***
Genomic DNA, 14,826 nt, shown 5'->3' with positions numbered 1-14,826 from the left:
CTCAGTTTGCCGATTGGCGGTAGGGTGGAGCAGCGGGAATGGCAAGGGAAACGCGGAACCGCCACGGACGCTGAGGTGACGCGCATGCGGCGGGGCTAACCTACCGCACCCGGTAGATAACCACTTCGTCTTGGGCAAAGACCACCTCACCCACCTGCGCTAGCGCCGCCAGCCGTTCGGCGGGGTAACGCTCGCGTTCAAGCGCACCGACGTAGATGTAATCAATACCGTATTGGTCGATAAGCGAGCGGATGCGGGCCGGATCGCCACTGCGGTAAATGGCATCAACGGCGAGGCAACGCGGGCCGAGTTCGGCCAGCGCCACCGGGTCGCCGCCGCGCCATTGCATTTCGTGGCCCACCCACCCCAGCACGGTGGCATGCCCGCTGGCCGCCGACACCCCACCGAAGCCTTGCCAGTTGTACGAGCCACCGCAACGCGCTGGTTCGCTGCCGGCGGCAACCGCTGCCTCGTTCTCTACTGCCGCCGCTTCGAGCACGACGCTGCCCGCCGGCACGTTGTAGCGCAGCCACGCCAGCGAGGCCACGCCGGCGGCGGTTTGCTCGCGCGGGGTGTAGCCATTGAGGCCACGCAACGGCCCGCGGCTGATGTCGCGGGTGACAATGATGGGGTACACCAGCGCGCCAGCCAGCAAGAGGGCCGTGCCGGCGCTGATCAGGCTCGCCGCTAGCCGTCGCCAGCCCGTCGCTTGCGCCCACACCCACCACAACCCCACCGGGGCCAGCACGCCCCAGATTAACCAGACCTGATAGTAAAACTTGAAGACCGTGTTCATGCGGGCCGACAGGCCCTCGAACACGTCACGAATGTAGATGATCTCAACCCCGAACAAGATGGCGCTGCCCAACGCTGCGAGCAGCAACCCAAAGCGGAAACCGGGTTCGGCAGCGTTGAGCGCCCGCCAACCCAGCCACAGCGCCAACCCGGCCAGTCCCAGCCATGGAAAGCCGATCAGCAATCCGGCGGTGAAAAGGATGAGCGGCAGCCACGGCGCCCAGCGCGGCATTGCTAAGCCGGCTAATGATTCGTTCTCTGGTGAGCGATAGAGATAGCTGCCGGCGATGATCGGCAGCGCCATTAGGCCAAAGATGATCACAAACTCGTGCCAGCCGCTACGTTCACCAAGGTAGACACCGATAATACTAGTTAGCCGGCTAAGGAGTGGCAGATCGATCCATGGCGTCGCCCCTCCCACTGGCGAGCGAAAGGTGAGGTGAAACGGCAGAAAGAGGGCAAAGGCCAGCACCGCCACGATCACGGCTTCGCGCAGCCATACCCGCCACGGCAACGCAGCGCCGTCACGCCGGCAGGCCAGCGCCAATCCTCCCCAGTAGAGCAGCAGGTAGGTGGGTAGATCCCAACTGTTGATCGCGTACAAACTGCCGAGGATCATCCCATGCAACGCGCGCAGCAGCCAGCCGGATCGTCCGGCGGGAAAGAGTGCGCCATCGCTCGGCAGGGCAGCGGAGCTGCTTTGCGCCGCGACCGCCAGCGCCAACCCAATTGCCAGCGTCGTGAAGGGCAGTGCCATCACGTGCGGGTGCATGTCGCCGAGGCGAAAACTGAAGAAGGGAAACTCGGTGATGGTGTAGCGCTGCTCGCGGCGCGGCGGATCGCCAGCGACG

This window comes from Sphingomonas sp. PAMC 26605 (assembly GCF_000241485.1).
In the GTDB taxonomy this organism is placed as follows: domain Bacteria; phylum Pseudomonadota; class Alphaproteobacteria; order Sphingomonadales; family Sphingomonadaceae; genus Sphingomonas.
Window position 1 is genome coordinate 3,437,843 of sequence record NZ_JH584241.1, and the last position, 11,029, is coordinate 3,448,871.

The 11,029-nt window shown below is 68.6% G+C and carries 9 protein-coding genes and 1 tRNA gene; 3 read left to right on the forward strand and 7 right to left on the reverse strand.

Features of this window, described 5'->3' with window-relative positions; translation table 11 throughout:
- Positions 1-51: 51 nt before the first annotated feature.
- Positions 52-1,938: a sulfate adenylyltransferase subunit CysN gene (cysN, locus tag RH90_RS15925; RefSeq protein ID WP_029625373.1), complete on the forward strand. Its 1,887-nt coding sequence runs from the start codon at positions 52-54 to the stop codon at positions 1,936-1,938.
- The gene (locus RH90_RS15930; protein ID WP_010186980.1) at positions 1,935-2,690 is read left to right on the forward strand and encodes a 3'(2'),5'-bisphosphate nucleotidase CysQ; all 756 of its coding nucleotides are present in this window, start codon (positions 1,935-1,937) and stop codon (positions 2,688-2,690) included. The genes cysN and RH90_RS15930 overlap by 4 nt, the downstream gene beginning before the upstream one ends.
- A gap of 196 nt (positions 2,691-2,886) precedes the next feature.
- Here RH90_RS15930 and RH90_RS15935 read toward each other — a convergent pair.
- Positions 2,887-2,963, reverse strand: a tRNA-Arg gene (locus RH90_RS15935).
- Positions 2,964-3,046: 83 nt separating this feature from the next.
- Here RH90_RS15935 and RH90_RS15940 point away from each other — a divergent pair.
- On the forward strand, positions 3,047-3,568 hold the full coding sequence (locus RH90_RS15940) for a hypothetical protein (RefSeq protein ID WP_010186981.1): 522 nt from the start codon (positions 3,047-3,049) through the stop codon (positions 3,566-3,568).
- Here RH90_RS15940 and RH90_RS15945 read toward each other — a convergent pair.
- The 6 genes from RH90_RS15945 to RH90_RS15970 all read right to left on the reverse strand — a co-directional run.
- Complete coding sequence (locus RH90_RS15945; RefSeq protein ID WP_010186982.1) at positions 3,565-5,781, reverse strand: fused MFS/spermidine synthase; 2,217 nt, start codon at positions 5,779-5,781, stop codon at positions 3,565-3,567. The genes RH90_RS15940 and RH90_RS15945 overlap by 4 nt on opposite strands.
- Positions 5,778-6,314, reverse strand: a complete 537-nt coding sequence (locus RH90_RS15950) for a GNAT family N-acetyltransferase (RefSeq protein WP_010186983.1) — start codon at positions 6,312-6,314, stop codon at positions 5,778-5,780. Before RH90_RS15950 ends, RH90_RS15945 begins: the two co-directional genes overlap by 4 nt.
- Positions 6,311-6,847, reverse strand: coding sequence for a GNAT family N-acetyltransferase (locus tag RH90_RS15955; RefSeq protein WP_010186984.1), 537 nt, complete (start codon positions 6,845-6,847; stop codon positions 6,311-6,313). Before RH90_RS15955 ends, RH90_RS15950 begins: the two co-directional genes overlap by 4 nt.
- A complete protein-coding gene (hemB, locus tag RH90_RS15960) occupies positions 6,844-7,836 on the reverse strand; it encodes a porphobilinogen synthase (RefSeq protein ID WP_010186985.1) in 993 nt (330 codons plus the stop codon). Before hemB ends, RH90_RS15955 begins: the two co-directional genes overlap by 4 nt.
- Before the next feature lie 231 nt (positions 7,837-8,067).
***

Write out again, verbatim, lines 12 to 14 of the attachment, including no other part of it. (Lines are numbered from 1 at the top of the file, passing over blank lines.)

- Here RH90_RS15930 and RH90_RS15935 read toward each other — a convergent pair.
- Positions 2,887-2,963, reverse strand: a tRNA-Arg gene (locus RH90_RS15935).
- Positions 2,964-3,046: 83 nt separating this feature from the next.